As Tuteur summed it up: 

This training forced me to think about administrative matters for my clients on a regular basis – things I have to do anyway – and focused my attention in a way that improved client service and financial results.  

July 17, 2013

Book review: Time Management Handbook for Lawyers

In the good old days of few fixed fees and many billable hours, firms had little reason to care if lawyers were inefficient, as long as they billed their 1800 or 2000 or 2200 hours per year.  If they might have found a way of doing something faster… well, why would they even try if they were being paid by the hour?

But all that has changed in the “new normal.”  When clients demand efficiency, all of a sudden personal time management matters. 

When we first designed our project management coaching, and the Certified Legal Project Manager® program, we felt that this would be a very important topic for some lawyers.  So we not only included a section on this topic in my Legal Project Management Quick Reference Guide, we also identified supplementary readings for lawyers who were interested. 

Several years ago, when we searched Amazon for “time management books,” we came up with hundreds of options.  We did not read them all, but we did buy quite a few of the top ones to see which we thought would be most useful to lawyers.  A separate Amazon search on “time management books for lawyers” came up with a much smaller number.  But when we looked at the top sellers, we were not impressed.  We ended up picking a book written for a general audience for our coaching and certification:  The 25 best time management tools and techniques by Pamela Dodd and Doug Sundheim.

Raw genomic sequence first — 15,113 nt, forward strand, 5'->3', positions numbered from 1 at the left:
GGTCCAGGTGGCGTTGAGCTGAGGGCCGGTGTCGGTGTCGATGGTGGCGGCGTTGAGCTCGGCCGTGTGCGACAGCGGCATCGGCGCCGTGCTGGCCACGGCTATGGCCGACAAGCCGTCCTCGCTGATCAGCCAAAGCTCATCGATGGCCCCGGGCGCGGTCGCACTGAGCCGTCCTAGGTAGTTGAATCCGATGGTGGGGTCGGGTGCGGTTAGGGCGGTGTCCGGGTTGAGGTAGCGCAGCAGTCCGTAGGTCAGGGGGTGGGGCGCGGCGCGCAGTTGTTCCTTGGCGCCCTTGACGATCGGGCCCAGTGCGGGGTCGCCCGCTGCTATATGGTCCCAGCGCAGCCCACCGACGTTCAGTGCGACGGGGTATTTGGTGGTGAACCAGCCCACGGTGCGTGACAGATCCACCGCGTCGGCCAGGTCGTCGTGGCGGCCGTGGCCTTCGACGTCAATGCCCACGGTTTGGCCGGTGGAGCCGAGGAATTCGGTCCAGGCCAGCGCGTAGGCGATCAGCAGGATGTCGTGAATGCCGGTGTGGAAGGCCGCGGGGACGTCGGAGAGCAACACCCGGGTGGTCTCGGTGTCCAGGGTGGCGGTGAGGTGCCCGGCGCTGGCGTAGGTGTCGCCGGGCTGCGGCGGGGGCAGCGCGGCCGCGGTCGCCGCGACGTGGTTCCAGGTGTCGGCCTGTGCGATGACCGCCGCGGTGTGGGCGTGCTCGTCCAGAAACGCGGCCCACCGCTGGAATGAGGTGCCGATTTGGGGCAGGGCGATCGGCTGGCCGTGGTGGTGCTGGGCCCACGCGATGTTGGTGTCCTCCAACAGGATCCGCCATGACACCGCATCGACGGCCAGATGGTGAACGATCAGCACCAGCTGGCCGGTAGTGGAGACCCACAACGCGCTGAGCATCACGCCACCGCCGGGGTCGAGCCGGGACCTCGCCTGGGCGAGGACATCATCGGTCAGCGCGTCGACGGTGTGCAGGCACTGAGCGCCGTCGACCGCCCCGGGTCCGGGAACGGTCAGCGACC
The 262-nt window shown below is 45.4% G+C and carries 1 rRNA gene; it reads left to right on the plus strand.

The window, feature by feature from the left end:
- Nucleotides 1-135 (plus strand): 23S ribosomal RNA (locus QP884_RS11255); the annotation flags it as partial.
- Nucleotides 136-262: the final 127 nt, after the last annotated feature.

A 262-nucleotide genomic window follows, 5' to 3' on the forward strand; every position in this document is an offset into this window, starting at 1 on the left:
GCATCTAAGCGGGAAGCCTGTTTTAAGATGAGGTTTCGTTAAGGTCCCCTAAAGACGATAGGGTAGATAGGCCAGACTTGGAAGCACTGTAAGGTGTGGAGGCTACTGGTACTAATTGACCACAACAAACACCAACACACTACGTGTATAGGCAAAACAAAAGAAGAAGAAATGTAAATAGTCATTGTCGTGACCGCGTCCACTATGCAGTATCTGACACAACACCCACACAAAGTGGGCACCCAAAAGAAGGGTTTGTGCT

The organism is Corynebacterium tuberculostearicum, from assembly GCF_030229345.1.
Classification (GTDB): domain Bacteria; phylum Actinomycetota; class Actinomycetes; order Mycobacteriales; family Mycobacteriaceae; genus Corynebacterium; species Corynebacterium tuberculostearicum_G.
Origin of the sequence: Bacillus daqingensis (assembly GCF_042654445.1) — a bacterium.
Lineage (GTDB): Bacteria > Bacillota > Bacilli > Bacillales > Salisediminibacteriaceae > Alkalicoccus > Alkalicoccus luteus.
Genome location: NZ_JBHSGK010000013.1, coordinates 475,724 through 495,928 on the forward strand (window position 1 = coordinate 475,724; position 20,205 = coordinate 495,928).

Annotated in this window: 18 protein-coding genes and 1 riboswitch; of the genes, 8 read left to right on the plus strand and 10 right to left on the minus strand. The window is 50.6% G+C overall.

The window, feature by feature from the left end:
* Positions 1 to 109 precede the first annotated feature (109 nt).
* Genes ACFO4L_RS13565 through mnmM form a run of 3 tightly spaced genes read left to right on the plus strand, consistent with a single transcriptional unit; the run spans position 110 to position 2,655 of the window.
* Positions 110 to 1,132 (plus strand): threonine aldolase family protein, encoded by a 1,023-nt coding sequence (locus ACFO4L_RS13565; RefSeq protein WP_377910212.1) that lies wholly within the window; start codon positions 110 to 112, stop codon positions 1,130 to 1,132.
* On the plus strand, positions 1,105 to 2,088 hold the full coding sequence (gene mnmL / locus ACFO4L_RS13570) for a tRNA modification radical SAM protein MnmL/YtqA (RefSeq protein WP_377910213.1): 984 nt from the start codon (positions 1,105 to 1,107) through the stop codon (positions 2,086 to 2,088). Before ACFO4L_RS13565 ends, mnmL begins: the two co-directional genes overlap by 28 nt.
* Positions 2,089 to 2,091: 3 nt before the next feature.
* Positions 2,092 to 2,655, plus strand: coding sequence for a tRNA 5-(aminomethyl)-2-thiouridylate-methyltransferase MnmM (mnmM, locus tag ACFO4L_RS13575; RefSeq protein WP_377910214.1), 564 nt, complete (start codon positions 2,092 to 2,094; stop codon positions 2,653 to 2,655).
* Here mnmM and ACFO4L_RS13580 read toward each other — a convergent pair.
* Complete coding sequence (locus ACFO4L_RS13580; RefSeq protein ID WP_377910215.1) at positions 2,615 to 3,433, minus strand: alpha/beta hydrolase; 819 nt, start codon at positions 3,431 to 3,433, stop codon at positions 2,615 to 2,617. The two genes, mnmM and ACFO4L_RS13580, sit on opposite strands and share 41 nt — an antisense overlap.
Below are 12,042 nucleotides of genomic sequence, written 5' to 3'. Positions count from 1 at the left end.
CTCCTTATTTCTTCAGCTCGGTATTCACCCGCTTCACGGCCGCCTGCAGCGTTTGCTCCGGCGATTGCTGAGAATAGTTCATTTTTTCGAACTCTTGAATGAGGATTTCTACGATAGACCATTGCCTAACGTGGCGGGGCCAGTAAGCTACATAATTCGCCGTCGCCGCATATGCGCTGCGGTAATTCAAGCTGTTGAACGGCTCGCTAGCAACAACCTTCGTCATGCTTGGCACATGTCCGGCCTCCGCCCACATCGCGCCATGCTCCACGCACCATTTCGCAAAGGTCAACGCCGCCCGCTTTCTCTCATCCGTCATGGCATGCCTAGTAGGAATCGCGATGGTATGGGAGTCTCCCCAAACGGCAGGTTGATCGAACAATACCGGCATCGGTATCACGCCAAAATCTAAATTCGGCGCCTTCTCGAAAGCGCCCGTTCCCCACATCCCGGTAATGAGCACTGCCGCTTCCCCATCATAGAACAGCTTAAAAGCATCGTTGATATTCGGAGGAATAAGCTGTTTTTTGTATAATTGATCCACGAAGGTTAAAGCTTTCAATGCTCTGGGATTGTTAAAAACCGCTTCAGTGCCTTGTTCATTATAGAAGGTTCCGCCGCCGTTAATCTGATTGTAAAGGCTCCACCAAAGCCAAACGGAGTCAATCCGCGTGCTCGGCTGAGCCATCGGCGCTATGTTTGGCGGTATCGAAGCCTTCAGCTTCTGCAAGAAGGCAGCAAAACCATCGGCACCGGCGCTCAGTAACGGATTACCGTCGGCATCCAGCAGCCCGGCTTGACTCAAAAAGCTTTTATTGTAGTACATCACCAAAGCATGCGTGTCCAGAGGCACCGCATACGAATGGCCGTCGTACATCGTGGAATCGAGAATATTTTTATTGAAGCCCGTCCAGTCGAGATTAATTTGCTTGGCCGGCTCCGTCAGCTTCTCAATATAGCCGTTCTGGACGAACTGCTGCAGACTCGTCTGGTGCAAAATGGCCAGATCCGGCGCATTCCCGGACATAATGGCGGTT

The book is very easy to use quickly, because each of the 25 techniques is described in a separate chapter such as “minimize interruptions,” “delegate more/better,” and “hold better meetings.”  When lawyers in our coaching program express a special interest in improving personal time management, we buy them a copy of this book, tell them to scan the chapter titles for topics that could help them personally, and then come up with practical and immediate steps to improve one thing at a time.

But many lawyers prefer books written specifically for lawyers, so we’ve been keeping our eyes open for new books.  When I heard a few months ago that Gary Richards, one of our principals, was writing a new book called the Time Management Handbook for Lawyers, I couldn’t wait to see it.

Well, Gary’s book just came out, and since I work with him every day, of course I will understand if you think my review may be a bit biased.  But I can say in all honesty that Gary’s book is the best legal time management book that I’ve seen.  His subtitle says it all:  “How-to tactics that really work.”